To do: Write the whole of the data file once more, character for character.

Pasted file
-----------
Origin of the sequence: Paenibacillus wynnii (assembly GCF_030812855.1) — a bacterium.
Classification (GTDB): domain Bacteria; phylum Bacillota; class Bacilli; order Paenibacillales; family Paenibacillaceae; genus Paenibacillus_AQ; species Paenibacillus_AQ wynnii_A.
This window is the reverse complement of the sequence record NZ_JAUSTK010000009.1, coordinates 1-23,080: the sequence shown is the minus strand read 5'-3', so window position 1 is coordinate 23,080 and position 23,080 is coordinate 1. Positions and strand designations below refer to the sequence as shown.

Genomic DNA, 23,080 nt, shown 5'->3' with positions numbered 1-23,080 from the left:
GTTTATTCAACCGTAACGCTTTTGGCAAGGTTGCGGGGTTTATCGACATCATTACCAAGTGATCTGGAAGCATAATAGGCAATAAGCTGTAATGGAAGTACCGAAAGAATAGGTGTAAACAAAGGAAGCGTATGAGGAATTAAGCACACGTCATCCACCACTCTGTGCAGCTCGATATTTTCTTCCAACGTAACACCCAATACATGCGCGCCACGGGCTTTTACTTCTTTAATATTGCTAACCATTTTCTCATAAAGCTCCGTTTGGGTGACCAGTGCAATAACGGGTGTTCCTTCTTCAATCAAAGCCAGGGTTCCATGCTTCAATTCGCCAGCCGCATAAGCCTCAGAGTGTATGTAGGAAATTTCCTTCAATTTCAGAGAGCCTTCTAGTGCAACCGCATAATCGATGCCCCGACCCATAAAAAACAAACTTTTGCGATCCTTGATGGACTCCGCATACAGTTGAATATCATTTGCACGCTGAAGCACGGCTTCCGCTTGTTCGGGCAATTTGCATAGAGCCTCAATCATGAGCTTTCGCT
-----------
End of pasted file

Origin of the sequence: Paenibacillus wynnii (assembly GCF_030812855.1) — a bacterium.
Classification (GTDB): domain Bacteria; phylum Bacillota; class Bacilli; order Paenibacillales; family Paenibacillaceae; genus Paenibacillus_AQ; species Paenibacillus_AQ wynnii_A.
This window is the reverse complement of the sequence record NZ_JAUSTK010000009.1, coordinates 1-23,080: the sequence shown is the minus strand read 5'-3', so window position 1 is coordinate 23,080 and position 23,080 is coordinate 1. Positions and strand designations below refer to the sequence as shown.

Genomic DNA, 23,080 nt, shown 5'->3' with positions numbered 1-23,080 from the left:
GTTTATTCAACCGTAACGCTTTTGGCAAGGTTGCGGGGTTTATCGACATCATTACCAAGTGATCTGGAAGCATAATAGGCAATAAGCTGTAATGGAAGTACCGAAAGAATAGGTGTAAACAAAGGAAGCGTATGAGGAATTAAGCACACGTCATCCACCACTCTGTGCAGCTCGATATTTTCTTCCAACGTAACACCCAATACATGCGCGCCACGGGCTTTTACTTCTTTAATATTGCTAACCATTTTCTCATAAAGCTCCGTTTGGGTGACCAGTGCAATAACGGGTGTTCCTTCTTCAATCAAAGCCAGGGTTCCATGCTTCAATTCGCCAGCCGCATAAGCCTCAGAGTGTATGTAGGAAATTTCCTTCAATTTCAGAGAGCCTTCTAGTGCAACCGCATAATCGATGCCCCGACCCATAAAAAACAAACTTTTGCGATCCTTGATGGACTCCGCATACAGTTGAATATCATTTGCACGCTGAAGCACGGCTTCCGCTTGTTCGGGCAATTTGCATAGAGCCTCAATCATGAGCTTTCGCT